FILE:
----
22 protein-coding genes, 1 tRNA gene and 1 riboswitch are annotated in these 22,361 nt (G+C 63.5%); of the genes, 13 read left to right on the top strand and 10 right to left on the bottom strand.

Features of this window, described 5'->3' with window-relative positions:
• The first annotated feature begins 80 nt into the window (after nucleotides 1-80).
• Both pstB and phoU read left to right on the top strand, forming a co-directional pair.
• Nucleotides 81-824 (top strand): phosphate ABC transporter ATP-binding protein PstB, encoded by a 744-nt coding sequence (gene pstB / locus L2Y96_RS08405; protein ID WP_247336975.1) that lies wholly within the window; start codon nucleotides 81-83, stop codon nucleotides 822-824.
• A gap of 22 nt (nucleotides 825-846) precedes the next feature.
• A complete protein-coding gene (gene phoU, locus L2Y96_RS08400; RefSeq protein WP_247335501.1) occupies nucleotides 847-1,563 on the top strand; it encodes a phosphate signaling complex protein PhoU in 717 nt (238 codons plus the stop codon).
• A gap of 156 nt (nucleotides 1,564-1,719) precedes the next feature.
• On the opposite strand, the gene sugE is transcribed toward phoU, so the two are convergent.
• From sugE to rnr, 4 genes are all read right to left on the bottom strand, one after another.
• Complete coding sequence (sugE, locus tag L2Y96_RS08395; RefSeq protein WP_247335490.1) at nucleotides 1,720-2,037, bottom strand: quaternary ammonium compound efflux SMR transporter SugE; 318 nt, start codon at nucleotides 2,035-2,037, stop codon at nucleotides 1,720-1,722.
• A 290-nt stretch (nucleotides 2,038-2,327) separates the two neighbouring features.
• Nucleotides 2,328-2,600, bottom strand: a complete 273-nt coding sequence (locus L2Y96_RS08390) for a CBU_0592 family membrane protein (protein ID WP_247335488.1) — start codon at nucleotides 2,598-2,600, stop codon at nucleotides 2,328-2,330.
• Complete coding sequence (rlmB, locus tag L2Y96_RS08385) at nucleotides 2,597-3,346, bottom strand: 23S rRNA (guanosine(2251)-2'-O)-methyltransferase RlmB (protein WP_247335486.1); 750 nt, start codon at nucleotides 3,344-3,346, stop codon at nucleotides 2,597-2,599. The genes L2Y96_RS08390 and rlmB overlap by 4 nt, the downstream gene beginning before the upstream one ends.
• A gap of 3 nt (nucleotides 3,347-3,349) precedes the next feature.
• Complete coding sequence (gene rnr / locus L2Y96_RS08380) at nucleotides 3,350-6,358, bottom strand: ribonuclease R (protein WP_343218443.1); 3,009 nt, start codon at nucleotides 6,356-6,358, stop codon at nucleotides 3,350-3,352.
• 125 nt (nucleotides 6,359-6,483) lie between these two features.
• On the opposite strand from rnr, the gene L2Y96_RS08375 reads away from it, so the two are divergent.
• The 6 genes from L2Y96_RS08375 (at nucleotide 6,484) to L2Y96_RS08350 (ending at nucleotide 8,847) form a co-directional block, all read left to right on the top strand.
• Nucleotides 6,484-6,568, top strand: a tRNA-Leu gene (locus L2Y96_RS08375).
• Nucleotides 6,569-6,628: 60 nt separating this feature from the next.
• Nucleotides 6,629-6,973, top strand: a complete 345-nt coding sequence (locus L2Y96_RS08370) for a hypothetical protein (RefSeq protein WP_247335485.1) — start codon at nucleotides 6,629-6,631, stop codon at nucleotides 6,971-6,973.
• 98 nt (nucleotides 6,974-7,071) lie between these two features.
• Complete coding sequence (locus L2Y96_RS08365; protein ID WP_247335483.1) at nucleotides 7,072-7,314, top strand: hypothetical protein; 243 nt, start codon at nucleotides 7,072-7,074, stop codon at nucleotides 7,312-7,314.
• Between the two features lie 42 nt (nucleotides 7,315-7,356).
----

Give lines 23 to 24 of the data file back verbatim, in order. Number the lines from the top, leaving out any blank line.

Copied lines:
• 98 nt (nucleotides 6,974-7,071) lie between these two features.
• Complete coding sequence (locus L2Y96_RS08365; protein ID WP_247335483.1) at nucleotides 7,072-7,314, top strand: hypothetical protein; 243 nt, start codon at nucleotides 7,072-7,074, stop codon at nucleotides 7,312-7,314.